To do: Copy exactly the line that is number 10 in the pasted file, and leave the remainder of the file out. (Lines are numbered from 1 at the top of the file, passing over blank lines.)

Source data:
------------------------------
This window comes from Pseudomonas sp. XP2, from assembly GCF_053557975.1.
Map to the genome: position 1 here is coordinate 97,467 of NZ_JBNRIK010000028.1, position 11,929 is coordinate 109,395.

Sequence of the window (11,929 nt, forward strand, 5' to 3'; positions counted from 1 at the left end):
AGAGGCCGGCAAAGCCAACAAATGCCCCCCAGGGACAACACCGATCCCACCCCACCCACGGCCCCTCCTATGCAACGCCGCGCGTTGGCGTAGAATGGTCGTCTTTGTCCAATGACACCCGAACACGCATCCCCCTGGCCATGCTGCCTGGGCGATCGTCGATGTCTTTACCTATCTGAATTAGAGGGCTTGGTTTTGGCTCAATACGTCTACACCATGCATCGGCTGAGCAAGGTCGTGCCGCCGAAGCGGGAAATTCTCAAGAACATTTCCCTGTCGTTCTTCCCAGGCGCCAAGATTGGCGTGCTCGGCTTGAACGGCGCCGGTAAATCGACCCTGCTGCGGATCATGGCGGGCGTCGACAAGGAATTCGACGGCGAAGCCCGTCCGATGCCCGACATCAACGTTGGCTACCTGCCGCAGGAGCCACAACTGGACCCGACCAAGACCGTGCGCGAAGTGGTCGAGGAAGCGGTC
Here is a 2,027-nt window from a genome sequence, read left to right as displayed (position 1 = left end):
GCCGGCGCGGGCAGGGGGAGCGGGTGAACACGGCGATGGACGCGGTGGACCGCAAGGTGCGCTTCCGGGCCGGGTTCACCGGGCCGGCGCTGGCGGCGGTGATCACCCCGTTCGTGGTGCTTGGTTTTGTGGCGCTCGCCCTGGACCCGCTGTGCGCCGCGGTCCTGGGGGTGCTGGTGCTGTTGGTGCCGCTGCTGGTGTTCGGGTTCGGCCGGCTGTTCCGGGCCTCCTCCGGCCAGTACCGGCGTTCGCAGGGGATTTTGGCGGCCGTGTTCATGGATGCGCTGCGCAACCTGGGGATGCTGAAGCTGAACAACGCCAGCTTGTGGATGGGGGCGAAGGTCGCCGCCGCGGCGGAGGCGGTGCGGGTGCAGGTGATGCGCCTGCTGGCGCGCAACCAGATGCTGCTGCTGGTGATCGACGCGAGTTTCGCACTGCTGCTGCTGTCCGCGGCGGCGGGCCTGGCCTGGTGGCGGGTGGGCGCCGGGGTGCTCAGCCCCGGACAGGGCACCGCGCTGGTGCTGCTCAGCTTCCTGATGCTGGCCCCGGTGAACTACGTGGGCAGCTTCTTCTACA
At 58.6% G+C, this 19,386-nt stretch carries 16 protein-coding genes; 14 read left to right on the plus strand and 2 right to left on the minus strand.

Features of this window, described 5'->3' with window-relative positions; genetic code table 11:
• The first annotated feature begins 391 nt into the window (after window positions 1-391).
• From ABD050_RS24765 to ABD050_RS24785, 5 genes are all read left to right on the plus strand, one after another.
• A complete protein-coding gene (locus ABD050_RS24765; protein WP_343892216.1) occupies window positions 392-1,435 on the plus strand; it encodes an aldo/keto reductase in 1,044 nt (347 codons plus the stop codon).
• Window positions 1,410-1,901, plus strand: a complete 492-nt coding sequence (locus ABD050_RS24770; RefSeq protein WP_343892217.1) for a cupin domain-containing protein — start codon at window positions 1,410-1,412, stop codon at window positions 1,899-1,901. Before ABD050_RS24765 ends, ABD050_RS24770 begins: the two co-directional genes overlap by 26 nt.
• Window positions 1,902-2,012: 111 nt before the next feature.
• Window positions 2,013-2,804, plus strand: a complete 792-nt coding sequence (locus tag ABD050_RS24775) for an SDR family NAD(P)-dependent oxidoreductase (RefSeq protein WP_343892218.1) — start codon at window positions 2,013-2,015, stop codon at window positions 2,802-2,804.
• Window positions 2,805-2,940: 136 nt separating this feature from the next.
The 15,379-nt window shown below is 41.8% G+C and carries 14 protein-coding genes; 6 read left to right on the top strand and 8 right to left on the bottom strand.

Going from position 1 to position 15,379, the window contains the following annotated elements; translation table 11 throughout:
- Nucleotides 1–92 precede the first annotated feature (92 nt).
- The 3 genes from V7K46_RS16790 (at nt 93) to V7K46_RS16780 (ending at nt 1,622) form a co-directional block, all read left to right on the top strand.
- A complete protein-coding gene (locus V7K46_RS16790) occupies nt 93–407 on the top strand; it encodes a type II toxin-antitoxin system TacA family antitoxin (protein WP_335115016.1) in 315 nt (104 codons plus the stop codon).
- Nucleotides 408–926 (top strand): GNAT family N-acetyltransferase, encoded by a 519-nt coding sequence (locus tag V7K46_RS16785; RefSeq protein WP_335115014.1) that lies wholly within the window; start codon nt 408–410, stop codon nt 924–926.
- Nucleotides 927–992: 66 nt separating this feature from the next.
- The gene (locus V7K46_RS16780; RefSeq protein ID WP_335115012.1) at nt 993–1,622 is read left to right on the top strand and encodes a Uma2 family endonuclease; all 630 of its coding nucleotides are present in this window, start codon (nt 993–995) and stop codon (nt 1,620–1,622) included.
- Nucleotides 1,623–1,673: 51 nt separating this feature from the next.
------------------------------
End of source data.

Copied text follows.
• From ABD050_RS24765 to ABD050_RS24785, 5 genes are all read left to right on the plus strand, one after another.